Q. Jim, first of all does this weather remind you of the '93 World Series. And second, how does the experience of getting back in the World Series compare feel?

JIM EISENREICH: First of all, if this is going to be like Game 4 where it was 15 to 14 we're in for a long night. It does compare a little bit, in that it's a little chilly and we got some rain, and some kind of bad weather, but it's just part of the way things go when you get to October. We've had rain all year in Florida, even though it's 90 degrees while it's raining, it's still rain, and it's something you have to deal with. And on your second question about comparing it back to the World Series, the experience is tremendous. This is almost better, because it's happening now. And it's what we play for. It's what we played for for a long time. As little kids growing up, you dream about being in the World Series and really you're not dealing with reality, because you don't think it's ever possible. That's how I was, anyway. And it's now real, two times. And that's pretty special for me. At the same time I'm not just glad to be here, which I am. I want to be here and win. I want to try to win this one. We lost the first one to Toronto in '93, and I'd like to win this one.

Q. Jim, did you sign with the Marlins because you thought this was going to be that kind of situation, and how much was it because they had the best offer on the table?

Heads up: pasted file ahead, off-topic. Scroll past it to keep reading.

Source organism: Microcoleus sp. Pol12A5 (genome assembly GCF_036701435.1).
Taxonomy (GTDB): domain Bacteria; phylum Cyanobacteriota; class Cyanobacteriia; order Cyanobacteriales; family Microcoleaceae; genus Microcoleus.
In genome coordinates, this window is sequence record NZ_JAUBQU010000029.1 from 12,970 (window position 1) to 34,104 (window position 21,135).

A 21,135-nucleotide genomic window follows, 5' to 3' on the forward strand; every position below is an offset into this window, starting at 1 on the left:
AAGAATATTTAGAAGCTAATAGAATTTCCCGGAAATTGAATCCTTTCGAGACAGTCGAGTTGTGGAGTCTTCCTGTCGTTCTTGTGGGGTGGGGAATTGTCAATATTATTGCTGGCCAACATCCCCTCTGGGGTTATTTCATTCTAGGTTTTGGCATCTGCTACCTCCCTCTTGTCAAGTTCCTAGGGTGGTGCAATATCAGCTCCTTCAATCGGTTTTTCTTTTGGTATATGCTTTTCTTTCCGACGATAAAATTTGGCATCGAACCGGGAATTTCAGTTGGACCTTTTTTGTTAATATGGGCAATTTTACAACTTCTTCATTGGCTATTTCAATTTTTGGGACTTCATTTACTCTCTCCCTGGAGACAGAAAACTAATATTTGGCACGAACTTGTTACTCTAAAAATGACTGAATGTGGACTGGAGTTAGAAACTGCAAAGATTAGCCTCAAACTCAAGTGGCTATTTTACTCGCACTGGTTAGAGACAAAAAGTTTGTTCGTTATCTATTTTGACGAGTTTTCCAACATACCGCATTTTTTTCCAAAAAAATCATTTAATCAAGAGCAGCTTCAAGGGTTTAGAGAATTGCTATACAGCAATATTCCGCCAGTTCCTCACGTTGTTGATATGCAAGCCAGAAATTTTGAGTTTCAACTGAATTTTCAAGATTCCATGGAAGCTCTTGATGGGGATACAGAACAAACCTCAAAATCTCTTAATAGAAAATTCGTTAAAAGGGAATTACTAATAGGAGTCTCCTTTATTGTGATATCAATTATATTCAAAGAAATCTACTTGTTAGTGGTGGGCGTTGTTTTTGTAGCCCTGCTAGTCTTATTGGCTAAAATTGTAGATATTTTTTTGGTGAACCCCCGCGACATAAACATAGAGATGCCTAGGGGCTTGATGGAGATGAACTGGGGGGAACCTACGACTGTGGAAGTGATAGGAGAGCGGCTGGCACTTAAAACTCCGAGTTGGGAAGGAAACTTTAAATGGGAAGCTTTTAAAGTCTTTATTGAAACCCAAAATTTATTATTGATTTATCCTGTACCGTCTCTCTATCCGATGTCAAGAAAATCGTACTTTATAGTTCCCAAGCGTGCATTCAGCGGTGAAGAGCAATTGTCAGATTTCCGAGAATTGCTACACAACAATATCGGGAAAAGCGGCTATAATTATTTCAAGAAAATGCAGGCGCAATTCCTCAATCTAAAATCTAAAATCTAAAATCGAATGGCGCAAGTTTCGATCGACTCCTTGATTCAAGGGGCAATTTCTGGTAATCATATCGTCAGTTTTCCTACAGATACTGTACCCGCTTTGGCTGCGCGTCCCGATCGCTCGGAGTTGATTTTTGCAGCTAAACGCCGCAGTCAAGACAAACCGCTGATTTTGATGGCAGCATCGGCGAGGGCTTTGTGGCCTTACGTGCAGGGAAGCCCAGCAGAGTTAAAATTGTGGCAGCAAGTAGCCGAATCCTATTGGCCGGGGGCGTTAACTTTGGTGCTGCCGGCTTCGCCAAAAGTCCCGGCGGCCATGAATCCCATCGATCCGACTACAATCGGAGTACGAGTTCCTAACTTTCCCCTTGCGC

JIM EISENREICH: A combination of both, and added factor that they were the only offer (laughter.) To be honest with you, I played four years in Philly, I really love the Phillies, for as bad a team as we were the last couple of years in Philly, it was an enjoyable experience for me and I love the fans and the people we got to meet, just welcomed us into the community, it was a great experience. I would have loved to stay. I tried to stay, I just wanted a decent offer, and they were not willing to do that, which I don't have any hard feelings, because the experience in Florida has been tremendous. And the contract is tremendous. For 38 years old, I am doing pretty well. And at this stage in my career, not playing that much it's been great, and we get the added bonus of playing postseason which really attracted me. I think the main reason I gave the okay finally to sign with the Marlins was Jim Leyland, he was on the phone every day talking to Dave Dombrowski and he told me he wanted me on the team. He didn't know me. He's seen me play, what does he want me for? I'm an old guy playing part-time. It's gratifying playing for a guy like that, that is a true players manager, and he's been great all year. I think a lot of stress has been put on him, and he's taken a lot of stress for our team. He'll never take any credit for anything he does, but he deserves a lot of the credit for where we are today.

Q. Do you prefer the game with the DH or without and why?